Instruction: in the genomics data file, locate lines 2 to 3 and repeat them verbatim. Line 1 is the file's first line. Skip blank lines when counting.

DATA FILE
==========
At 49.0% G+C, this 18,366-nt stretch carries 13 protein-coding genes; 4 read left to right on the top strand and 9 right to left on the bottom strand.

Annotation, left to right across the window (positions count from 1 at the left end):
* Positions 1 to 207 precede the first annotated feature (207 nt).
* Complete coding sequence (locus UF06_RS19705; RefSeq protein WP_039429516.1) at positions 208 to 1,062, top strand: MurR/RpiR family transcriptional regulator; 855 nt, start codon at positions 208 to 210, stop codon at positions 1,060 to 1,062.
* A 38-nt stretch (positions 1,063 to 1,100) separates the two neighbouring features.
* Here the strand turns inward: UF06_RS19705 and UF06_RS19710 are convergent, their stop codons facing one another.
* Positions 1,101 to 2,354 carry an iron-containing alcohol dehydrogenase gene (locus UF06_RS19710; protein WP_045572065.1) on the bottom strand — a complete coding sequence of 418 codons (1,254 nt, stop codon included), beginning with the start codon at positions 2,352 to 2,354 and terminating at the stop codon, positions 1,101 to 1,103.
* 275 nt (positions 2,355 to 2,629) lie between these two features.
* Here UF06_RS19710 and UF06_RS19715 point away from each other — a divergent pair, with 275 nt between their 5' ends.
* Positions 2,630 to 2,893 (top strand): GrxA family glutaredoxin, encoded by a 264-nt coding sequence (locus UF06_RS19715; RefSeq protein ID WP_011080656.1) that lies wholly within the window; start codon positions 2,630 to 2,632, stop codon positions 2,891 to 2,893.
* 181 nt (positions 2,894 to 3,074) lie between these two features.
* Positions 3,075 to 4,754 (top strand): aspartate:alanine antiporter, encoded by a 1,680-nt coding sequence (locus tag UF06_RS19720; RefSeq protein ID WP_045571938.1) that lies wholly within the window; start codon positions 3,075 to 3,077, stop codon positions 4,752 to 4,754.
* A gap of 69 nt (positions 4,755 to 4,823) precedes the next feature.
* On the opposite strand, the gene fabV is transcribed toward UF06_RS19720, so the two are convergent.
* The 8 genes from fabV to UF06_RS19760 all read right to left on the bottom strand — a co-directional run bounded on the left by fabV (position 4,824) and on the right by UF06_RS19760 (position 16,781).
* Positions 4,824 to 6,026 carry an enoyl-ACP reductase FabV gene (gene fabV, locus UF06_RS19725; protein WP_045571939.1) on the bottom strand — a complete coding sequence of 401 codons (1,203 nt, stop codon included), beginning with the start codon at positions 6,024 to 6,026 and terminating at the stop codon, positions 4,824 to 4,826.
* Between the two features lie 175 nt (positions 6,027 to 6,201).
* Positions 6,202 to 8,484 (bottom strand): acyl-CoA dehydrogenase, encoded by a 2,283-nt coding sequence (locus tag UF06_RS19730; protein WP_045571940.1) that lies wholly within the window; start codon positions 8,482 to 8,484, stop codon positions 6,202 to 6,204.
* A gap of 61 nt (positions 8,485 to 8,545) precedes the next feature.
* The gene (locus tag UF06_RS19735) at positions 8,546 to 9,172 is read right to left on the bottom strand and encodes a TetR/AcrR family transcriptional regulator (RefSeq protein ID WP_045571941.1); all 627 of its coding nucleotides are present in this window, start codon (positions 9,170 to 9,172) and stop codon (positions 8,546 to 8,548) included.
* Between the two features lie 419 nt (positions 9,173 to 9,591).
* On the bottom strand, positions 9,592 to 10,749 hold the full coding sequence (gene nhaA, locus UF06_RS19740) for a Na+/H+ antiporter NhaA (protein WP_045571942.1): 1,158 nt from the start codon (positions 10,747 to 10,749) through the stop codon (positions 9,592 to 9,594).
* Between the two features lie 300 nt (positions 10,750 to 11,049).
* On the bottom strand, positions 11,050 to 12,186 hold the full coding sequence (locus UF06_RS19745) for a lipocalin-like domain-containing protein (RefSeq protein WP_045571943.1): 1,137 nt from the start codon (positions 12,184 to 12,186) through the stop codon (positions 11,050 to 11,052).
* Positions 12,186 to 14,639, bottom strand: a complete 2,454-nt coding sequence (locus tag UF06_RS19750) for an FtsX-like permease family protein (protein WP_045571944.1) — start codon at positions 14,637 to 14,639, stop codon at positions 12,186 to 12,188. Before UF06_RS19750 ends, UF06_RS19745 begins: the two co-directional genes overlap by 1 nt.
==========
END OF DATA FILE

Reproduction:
Annotation, left to right across the window (positions count from 1 at the left end):
* Positions 1 to 207 precede the first annotated feature (207 nt).